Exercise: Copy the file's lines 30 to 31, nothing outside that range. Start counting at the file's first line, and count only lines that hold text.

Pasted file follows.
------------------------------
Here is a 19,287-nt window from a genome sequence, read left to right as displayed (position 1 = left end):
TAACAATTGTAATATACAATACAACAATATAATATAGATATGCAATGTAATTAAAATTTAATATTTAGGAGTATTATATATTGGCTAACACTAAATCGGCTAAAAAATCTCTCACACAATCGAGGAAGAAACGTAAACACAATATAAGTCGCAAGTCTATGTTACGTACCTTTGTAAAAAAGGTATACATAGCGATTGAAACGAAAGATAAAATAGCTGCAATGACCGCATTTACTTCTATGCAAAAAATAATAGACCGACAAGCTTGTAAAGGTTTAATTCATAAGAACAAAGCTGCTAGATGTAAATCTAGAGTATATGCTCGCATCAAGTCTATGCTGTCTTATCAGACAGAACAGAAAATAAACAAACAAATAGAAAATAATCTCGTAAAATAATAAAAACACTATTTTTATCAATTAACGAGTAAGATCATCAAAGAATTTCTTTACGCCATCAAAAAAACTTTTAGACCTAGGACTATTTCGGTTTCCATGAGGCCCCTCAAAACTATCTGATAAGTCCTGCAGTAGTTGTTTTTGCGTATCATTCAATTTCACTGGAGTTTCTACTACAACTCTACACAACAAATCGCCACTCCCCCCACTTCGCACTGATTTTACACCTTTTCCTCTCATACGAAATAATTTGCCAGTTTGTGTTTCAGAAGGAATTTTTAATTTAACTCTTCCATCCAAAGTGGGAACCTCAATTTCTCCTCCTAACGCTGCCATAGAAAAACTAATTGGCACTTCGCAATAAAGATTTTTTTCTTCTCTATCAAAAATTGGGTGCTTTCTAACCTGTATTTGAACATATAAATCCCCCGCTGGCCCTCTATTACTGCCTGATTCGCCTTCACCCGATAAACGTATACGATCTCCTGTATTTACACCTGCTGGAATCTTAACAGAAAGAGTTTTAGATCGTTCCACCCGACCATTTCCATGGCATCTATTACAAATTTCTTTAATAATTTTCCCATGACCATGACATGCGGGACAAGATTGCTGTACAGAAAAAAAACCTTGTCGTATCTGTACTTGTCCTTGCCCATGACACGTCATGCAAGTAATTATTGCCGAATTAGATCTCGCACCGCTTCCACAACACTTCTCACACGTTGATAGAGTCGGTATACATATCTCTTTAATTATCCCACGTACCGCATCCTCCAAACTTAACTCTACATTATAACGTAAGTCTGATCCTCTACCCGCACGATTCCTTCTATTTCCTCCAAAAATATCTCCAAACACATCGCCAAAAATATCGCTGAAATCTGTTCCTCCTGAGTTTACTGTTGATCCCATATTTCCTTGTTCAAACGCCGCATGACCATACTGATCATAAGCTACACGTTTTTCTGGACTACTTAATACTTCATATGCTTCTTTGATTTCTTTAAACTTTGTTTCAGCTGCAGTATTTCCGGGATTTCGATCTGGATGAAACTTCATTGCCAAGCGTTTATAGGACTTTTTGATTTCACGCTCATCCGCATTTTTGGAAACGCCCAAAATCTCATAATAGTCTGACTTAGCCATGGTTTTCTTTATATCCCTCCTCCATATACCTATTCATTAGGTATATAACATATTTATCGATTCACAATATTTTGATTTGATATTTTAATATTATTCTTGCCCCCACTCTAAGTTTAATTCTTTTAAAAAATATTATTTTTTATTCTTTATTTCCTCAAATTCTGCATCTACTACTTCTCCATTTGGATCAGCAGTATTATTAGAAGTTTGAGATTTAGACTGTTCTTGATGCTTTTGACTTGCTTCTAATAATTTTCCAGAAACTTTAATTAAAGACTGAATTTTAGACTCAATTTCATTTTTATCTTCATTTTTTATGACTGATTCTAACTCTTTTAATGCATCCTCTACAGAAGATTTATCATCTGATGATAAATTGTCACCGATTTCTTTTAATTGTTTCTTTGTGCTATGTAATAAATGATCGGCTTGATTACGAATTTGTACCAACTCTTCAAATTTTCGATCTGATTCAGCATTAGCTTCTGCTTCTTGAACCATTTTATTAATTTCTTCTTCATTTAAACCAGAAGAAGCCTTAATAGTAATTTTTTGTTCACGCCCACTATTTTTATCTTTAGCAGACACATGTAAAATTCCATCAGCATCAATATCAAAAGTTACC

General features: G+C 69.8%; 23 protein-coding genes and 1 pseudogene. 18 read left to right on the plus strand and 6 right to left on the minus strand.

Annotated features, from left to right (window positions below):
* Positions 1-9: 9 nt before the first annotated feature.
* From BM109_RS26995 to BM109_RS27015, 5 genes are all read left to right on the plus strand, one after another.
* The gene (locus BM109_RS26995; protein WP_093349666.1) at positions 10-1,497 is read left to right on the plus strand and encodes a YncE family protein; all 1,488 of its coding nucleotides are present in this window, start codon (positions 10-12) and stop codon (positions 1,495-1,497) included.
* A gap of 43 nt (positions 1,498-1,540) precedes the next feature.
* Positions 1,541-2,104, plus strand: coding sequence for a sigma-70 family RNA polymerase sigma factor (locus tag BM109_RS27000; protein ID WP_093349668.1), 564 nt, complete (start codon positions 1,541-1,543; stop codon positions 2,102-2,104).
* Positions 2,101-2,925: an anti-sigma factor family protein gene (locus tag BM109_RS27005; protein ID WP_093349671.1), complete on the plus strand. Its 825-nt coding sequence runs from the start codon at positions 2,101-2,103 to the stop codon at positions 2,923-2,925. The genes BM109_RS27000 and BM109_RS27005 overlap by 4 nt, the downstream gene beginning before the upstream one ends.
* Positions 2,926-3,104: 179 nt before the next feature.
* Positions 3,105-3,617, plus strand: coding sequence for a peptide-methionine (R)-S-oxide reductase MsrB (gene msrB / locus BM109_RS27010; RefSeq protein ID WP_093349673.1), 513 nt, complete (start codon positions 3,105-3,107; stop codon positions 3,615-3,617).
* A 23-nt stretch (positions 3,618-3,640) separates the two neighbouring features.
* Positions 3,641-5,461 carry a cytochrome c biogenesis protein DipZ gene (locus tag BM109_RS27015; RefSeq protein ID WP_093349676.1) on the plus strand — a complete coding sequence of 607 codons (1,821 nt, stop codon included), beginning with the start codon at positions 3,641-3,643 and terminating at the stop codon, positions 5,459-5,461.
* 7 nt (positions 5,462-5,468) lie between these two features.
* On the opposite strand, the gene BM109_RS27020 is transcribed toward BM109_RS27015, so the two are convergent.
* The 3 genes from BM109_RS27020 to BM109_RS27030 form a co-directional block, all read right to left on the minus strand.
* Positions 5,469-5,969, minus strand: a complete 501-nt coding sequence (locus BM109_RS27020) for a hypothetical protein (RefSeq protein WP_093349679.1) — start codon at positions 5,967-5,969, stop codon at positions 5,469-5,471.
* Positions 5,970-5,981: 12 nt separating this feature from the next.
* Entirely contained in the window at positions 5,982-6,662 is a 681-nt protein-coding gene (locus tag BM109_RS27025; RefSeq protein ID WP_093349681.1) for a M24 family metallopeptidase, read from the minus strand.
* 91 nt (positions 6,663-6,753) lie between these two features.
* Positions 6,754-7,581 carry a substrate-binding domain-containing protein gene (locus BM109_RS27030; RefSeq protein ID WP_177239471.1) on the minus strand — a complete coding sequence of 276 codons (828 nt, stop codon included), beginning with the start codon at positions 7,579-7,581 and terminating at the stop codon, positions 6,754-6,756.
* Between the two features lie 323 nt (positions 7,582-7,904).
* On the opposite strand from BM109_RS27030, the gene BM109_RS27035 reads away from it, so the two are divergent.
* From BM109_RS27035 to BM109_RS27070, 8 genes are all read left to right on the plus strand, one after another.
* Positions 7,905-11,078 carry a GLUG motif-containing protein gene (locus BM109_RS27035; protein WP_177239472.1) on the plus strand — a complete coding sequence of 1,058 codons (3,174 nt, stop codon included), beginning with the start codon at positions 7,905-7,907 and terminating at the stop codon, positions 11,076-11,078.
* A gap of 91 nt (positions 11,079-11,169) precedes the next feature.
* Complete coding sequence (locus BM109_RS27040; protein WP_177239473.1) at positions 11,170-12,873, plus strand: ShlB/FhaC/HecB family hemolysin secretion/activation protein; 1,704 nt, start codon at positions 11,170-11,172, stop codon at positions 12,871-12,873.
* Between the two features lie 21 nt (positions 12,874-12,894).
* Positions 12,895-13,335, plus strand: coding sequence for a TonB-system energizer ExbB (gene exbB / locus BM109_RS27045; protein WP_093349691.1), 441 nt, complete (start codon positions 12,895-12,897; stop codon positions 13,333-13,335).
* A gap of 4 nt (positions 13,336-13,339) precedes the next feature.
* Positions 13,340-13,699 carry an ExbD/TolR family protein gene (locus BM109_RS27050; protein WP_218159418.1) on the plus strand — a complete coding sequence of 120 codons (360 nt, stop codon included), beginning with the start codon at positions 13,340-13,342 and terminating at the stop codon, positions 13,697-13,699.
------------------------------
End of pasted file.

* Positions 12,895-13,335, plus strand: coding sequence for a TonB-system energizer ExbB (gene exbB / locus BM109_RS27045; protein WP_093349691.1), 441 nt, complete (start codon positions 12,895-12,897; stop codon positions 13,333-13,335).
* A gap of 4 nt (positions 13,336-13,339) precedes the next feature.